TurboTax halts e-filing for state returns due to fraud, stealing of refunds
Intuit INTU, -4.23% , the parent company of TurboTax, has stopped e-filing all state tax returns due to increased suspicion of fraud.
The company says it is investigating criminal attempts to use stolen data to file fraudulent returns and claim refunds, after hearing concerns from a handful of states, Intuit spokeswoman Diane Carlini told MarketWatch. After a preliminary examination with security experts, Intuit believes its systems weren’t breached, but crooks may have used TurboTax software to file fraudulent returns after stealing identities, she said.
Intuit said in a release that “the information used to file fraudulent returns was obtained from other sources outside the tax preparation process.” The company called pausing e-filings to states a “precautionary step.”
Utah, the first state to reach out to Intuit, issued a notice Thursday saying the state tax commission has discovered 28 fraud attempts that “originate from data compromised through a third-party commercial tax preparation software process,” as well as 8,000 returns flagged as potentially fraudulent.
Minnesota’s Department of Revenue also said in an online notice that it has stopped accepting returns from TurboTax. The Alabama Department of Revenue posted a similar warning after flagging 16,000 potentially fraudulent returns sourced back to tax preparation software.
“We understand the role we play in this important industry issue and continuously monitor our systems in search of suspicious activity,” Brad Smith, Intuit president and chief executive officer, said in the release. “We’ve identified specific patterns of behavior where fraud is more likely to occur. We’re working with the states to share that information and remedy the situation quickly.”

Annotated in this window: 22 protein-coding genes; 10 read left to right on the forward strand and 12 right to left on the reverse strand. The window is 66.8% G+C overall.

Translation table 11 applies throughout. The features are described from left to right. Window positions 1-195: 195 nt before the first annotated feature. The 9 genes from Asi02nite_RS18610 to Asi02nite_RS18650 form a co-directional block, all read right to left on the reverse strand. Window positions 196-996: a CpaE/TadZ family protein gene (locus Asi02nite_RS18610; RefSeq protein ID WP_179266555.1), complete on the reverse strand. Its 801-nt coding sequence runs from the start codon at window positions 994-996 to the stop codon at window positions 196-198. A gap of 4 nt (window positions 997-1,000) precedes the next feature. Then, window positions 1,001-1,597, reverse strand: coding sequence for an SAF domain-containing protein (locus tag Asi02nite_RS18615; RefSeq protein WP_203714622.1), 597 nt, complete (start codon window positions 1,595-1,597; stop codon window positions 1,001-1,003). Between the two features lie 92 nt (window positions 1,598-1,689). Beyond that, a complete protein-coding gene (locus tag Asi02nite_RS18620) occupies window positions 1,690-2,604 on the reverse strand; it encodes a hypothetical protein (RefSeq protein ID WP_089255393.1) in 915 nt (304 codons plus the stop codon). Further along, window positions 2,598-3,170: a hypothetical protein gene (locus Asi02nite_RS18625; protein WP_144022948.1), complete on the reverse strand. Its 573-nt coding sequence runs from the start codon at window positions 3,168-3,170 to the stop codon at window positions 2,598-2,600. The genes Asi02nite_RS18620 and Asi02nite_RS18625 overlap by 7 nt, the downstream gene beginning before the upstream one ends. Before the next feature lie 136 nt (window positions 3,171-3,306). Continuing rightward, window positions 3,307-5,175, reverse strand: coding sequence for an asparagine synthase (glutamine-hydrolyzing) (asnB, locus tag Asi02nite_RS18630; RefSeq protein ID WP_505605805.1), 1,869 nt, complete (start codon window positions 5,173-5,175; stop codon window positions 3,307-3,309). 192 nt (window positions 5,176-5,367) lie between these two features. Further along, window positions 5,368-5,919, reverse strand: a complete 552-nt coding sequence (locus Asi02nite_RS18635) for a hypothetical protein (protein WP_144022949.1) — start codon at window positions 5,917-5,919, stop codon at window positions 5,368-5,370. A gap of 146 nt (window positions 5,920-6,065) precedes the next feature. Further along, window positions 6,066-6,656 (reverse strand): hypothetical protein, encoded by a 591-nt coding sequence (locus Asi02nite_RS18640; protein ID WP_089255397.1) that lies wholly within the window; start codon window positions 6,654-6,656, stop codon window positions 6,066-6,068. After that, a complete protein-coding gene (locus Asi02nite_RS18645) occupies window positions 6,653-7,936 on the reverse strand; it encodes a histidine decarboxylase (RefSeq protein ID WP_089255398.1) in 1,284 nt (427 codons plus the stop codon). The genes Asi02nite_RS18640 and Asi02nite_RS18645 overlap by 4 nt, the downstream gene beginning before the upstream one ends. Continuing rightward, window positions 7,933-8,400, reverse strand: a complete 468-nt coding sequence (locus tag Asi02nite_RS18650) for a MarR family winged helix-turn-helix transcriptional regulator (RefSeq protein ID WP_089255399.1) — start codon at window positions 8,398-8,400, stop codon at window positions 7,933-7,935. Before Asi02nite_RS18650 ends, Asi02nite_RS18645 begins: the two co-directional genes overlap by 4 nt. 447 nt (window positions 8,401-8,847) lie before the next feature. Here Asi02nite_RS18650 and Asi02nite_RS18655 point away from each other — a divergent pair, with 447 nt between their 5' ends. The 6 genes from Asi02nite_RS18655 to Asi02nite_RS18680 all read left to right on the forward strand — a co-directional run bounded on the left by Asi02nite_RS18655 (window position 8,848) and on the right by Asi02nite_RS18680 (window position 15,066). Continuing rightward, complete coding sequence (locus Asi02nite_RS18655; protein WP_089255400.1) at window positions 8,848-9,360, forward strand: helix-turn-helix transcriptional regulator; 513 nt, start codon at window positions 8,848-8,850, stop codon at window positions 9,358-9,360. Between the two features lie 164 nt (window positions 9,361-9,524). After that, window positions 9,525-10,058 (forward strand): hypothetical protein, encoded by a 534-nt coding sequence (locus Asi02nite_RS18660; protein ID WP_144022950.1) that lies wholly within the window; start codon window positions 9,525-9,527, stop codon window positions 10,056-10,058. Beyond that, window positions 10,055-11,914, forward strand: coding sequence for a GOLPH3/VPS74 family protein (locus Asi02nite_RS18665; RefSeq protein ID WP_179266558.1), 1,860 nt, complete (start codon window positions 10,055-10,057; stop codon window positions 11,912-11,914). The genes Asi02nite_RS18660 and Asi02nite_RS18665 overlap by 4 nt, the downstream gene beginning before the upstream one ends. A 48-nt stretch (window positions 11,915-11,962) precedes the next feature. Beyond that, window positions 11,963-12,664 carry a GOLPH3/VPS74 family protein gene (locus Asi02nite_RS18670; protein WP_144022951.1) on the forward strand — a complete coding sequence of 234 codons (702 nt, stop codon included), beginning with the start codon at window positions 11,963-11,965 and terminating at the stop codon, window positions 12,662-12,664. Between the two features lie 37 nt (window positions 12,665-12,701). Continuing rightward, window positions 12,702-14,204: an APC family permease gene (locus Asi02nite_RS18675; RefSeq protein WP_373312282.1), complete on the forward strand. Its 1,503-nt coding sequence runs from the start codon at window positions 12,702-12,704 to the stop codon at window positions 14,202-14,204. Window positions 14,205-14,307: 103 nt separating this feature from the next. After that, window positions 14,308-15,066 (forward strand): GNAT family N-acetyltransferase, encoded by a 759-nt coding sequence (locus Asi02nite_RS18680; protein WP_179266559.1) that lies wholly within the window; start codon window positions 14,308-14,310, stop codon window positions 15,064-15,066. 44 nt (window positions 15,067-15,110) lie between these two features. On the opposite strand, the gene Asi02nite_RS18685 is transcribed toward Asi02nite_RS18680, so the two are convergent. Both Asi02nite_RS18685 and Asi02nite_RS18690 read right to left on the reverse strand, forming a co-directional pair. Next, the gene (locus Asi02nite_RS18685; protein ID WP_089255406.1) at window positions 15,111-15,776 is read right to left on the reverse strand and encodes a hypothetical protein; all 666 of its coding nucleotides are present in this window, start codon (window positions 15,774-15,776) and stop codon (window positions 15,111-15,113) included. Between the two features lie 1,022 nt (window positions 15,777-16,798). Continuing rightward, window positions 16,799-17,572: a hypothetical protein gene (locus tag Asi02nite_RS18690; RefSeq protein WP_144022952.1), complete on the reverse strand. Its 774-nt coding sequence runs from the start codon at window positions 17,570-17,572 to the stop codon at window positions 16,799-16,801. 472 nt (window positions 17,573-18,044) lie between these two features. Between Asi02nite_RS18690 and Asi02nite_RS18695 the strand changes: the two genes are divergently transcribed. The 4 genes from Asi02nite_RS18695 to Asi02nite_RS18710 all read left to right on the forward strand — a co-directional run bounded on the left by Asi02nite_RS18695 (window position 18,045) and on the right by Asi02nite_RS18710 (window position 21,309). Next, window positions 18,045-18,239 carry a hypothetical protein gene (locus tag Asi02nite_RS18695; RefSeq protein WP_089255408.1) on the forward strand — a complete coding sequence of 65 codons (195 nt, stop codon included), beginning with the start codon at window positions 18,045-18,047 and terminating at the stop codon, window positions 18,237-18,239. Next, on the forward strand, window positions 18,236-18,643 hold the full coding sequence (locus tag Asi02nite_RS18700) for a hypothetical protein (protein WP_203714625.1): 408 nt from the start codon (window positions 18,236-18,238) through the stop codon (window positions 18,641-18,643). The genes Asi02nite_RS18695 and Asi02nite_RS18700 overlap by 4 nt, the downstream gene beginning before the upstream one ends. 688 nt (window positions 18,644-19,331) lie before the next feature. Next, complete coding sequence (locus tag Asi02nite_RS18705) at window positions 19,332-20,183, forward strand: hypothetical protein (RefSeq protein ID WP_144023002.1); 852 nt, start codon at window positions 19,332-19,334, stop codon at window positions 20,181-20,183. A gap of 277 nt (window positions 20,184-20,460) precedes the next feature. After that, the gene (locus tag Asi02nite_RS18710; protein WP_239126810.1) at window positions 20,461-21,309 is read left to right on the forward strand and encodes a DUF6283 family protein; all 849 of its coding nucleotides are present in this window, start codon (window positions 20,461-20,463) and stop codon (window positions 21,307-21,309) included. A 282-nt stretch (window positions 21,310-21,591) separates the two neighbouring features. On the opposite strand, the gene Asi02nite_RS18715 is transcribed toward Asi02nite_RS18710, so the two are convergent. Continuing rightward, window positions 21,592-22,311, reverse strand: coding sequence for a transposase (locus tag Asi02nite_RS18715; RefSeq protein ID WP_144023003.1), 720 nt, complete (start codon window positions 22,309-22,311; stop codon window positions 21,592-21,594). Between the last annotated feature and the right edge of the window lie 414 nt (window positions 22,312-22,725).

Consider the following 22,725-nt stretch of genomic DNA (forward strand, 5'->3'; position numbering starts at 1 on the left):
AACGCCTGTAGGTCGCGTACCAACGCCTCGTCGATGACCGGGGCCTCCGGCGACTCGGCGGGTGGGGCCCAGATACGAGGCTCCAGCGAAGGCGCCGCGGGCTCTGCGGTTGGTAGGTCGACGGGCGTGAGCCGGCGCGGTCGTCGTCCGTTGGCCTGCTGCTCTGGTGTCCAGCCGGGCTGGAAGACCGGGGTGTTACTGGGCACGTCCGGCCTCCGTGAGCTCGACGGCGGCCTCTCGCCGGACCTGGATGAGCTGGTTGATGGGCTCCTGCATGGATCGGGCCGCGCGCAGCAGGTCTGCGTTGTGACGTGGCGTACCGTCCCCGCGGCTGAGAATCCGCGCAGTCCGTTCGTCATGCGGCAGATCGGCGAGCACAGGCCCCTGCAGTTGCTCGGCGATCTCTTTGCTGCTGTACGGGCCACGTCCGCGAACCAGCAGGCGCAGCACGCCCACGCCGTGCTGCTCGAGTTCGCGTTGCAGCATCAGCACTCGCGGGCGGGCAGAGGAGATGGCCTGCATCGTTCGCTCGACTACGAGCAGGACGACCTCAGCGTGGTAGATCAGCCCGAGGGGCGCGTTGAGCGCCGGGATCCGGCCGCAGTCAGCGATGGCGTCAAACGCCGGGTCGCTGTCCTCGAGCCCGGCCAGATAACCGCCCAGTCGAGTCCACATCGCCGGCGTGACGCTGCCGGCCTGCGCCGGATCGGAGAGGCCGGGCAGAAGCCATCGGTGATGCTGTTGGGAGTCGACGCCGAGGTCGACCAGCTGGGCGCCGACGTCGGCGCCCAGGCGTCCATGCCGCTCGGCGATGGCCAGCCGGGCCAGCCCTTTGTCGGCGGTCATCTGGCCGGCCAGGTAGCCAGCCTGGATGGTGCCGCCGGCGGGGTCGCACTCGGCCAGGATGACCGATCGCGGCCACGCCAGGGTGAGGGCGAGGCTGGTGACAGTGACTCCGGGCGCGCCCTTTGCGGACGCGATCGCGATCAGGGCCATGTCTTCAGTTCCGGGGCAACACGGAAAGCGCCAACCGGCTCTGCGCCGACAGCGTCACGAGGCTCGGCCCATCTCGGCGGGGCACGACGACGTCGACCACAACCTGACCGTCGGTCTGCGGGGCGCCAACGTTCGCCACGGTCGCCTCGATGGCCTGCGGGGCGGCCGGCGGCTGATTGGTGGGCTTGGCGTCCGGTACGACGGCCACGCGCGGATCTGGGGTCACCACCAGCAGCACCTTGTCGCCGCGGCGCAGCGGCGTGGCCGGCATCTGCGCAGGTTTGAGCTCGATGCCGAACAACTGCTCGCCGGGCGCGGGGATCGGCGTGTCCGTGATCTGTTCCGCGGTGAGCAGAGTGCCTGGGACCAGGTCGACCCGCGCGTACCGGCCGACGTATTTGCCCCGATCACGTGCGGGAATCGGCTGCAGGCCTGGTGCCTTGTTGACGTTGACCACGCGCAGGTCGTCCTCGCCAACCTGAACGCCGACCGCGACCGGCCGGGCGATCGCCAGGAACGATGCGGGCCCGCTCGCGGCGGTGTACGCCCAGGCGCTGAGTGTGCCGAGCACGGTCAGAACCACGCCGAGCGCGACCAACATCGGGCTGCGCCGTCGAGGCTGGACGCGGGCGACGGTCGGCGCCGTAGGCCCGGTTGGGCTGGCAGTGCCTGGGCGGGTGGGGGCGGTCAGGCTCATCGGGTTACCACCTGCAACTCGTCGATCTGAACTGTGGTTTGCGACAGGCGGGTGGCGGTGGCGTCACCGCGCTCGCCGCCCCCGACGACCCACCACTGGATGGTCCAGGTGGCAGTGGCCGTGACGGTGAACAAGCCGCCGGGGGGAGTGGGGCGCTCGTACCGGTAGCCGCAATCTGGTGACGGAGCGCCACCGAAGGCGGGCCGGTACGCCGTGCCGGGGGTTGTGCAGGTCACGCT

TurboTax customers “do not need to take further action” and returns that have been filed and put on pause will be submitted when the company resumes filing. Federal tax return filing has not been affected, according to the release.
Carlini, the Intuit spokeswoman, told MarketWatch Friday afternoon that TurboTax has not yet resumed filing in any states but hopes to begin lifting the freeze later in the day.
Intuit’s claim that fraudsters are using TurboTax to quickly file fraudulent returns after stealing identities elsewhere comes at a time of heightened concern about data breaches. On Wednesday, Anthem Inc., the second-biggest health insurer in the U.S., said hackers cracked into a database with the Social Security numbers, names and other personal information of about 80 million customers.
Also see: 5 things to know about the Anthem breach
In the hands of a criminal, this kind of personal data makes filing a fraudulent tax return easy. Intuit is considering additional authentication methods to its tax software to ensure the individual using TurboTax is in fact the taxpayer whose name is on the documents, Carlini said.
Also see: 4 tax scams to watch out for